By: Frank Herbert
My Rating: Three out of Five Stars
Best for: 14 and up
You know how there are some books you hate to admit you’ve never read?
That’s me and Dune.
Except now I’ve read it.
So take that, irrational, self-imposed guilt and embarrassment!
Dune, published in 1965, winner of the Hugo, the Nebula, and victim of an unfortunate movie from 1984, inspired much of what we love today about science fiction in books and movies. BTW, if you ever want to see the great Patrick Stewart literally yelling “Pew! Pew!” while shooting people with laser guns, watch the 1984 Dune movie. If you don’t want to see that, don’t watch the movie. It’s an abomination.
Sorry, but it’s true: Luke Skywalker wasn’t the first moisture farmer. Kevin Bacon wasn’t the first person to get eaten by giant sand worms. James T. Kirk wasn’t the first outside the good old Milky Way. Harry Potter wasn’t the first chosen one.
If you’re like me and have never read Dune (or started but couldn’t get through the tedious first 200 pages) and need to pretend you know what you’re talking about with your Dune-obsessed nerd friends, here’s a primer.
Dune is set 10,000 years in the future. Noble houses rule, and answer to a ruthless galactic emperor. Duke Leto, the good guy, head of House Atreides, is forced by the emperor to move his household from their beautiful home planet to the desert planet Arrakis, a.k.a., Dune, where water is so scarce that people living there wear suits that capture body moisture and recycle it for drinking (Ew).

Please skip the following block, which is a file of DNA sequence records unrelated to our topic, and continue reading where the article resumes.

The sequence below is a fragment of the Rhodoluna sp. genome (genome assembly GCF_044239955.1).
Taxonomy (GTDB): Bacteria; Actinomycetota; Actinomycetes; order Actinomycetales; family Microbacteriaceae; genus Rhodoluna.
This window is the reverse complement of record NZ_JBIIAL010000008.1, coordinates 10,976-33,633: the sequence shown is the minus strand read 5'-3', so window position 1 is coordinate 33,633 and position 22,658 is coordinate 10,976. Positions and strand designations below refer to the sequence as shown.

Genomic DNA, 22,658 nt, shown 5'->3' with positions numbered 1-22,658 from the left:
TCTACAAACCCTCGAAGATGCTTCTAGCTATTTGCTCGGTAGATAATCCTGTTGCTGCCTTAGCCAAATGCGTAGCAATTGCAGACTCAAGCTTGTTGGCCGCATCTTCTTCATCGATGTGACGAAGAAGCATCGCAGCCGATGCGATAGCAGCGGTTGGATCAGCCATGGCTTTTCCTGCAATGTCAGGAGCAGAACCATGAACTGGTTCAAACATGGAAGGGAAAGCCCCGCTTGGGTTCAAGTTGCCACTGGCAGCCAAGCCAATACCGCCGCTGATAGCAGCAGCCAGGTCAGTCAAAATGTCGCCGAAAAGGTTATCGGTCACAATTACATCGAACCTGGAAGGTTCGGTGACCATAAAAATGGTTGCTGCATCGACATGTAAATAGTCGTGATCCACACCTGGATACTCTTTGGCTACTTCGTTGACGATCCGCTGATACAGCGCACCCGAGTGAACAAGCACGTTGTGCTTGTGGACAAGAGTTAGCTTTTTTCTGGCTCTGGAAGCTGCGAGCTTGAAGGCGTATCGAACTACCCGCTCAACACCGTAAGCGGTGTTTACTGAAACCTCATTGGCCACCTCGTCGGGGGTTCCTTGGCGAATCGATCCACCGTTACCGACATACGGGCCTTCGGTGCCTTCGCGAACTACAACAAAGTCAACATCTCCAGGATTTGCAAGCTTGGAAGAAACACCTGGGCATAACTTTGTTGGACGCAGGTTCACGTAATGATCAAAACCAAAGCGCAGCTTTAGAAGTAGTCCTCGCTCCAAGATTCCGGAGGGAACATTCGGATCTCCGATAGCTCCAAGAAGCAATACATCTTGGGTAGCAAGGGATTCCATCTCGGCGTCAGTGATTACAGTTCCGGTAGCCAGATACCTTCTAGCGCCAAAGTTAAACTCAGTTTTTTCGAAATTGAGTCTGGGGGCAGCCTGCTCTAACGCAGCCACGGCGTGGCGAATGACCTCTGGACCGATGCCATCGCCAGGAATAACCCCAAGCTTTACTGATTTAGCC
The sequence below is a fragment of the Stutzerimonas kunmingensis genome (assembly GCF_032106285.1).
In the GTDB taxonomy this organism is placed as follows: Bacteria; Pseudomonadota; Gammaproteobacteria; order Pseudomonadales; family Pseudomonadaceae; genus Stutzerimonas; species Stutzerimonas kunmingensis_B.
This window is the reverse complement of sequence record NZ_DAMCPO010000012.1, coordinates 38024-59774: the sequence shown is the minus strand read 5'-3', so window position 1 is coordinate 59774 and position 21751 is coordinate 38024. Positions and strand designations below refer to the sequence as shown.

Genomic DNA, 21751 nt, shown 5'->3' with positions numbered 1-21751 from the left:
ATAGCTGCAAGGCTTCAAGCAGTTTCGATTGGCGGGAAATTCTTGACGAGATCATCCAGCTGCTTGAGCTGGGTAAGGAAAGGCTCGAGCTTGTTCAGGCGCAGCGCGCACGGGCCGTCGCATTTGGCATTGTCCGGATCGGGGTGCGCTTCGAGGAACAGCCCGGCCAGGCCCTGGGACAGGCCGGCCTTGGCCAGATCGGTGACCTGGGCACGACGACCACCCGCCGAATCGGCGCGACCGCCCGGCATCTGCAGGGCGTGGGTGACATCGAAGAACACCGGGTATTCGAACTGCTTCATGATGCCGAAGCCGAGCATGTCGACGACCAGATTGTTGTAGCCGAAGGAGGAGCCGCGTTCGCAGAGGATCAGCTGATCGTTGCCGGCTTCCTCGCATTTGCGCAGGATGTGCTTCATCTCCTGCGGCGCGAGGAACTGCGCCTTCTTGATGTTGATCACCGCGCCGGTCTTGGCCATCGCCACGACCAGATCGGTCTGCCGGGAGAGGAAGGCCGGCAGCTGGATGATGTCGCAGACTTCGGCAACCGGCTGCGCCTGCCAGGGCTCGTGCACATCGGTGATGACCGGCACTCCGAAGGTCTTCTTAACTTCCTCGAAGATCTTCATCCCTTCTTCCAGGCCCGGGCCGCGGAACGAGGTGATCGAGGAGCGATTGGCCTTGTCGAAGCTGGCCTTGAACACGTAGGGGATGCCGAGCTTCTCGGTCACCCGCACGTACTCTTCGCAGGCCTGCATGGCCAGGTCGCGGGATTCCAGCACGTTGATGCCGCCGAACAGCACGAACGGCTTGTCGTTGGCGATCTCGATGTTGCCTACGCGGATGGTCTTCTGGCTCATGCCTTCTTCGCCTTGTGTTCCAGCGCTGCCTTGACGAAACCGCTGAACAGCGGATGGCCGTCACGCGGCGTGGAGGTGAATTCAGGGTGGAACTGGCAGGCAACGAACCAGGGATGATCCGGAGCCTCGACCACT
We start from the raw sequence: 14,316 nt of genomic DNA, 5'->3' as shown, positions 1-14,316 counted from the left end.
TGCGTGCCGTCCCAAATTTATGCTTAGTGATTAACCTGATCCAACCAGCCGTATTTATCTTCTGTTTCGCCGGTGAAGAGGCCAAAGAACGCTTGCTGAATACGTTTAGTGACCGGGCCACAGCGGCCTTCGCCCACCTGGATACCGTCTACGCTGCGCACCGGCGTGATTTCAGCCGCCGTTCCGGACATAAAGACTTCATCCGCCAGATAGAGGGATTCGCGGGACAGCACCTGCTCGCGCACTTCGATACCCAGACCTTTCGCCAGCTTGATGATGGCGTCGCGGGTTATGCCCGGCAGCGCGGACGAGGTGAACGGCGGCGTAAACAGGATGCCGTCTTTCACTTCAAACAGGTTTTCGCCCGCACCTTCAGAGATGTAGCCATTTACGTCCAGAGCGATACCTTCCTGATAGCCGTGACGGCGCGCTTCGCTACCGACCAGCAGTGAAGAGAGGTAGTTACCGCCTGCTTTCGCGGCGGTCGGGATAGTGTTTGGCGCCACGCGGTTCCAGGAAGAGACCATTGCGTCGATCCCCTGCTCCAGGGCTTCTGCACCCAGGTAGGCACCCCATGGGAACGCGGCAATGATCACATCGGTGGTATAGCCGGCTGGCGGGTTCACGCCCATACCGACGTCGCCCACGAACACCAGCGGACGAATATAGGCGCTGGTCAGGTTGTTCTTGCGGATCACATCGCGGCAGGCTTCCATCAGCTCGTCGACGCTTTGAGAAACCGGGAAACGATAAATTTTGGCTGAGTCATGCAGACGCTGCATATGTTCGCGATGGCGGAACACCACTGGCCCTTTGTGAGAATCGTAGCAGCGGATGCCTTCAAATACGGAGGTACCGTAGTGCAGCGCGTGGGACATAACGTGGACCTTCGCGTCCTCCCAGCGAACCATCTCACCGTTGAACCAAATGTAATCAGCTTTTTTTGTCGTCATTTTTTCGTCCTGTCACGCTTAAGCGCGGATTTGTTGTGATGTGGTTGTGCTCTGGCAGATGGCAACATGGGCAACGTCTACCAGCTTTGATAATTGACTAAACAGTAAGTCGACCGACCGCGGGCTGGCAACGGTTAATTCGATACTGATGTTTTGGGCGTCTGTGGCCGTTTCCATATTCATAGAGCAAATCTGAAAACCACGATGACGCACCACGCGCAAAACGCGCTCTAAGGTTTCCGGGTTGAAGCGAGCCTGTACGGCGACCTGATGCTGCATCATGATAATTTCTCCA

The bad guy is Baron Vladimir, Head of House Harkonnen. He’s so enormously fat he can’t move under his own power. He wears anti-gravity clothes that let him float around instead of walk around. Baron Vladimir and House Harkonnen were the previous rulers of Dune.
Why would anyone want to live on a desert planet, you ask? Because it’s the only source of the most valuable substance in the universe: the spice Melange. The economics of the universe revolve around the spice. Of course, spice mining is deadly, and not just because of the sandstorms that tear skin from bones or the ferocious natives. The biggest threat are the giant sandworms that travel through the dunes like whales through the ocean, eating anything that makes vibrations on the sand.
The Harkonnens haven’t really given up Dune. It’s a trap to rid themselves of Duke Atreides. Treachery follows tragedy, and Duke Atreides is killed. His son Paul, our hero (and the Chosen One) survives when the natives take him in because they think he’s the one who will fulfill their most sacred prophesies. Paul becomes leader and Prophet of the native Freman and spends the next 500 pages plotting his revenge.
Dune tackles heavy (and boring) topics like anthropology, sociology, political science, environmentalism, ecology, religion, and economics. There’s actuality very little by way of imagined science (which surprised me), but plenty of Zen inspired, psychedelic-drug induced weirdness (which also surprised me).
Content-wise, there is nothing inappropriate. The cheap, grotesque tricks from the movie aren’t part of the book. You could feel comfortable reading Dune out loud to your youngest readers–if they would enjoy 800-pages of boring.
That’s actually harsh. Dune wasn’t awful. I enjoyed it, in fact, and found many of the ideas clever and interesting. I didn’t like the heavy reliance on religion and prophecy, though. And I found Paul to be a dry and single layered hero.
So, there you go. Now you can either read the book for the details, or you can pretend the next time someone says, “You like to read? Obviously you’ve read Dune, then? It’s only the most important science-fiction book of all….”
Sorry, I just fell asleep writing that.